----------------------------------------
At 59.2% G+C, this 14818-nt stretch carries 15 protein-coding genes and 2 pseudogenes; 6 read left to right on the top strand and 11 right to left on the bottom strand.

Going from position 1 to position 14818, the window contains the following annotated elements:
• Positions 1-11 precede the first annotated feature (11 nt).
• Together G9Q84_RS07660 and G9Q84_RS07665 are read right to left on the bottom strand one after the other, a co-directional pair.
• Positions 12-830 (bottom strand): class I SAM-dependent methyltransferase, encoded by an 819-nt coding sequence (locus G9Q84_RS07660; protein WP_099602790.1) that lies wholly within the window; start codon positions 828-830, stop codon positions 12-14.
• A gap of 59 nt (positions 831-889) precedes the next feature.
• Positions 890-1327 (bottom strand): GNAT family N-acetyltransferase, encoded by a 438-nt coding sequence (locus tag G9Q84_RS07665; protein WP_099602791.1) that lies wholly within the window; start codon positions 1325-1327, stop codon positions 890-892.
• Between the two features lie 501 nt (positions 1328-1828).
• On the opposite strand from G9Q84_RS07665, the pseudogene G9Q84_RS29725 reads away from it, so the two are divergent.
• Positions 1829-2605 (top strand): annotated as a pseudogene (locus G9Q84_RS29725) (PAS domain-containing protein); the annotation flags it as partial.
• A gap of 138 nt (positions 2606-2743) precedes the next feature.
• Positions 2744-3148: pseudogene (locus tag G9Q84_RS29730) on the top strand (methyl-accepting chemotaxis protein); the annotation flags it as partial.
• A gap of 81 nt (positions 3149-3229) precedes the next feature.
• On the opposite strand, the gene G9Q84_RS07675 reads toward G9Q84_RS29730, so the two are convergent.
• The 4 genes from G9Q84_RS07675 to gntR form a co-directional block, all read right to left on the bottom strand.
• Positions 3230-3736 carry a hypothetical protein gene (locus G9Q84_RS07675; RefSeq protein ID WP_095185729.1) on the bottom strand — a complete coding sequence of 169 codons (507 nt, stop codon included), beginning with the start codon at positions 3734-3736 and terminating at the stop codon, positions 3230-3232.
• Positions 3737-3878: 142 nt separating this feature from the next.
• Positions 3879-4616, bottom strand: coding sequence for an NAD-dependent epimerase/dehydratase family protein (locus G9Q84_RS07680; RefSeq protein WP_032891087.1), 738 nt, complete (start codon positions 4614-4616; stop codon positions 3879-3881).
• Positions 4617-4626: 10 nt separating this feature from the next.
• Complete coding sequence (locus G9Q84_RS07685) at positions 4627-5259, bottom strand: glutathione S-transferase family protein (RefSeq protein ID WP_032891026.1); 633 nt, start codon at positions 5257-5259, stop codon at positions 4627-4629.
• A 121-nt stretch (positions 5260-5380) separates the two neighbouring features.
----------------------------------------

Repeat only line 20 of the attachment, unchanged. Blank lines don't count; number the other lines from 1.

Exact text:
• Complete coding sequence (locus G9Q84_RS07685) at positions 4627-5259, bottom strand: glutathione S-transferase family protein (RefSeq protein ID WP_032891026.1); 633 nt, start codon at positions 5257-5259, stop codon at positions 4627-4629.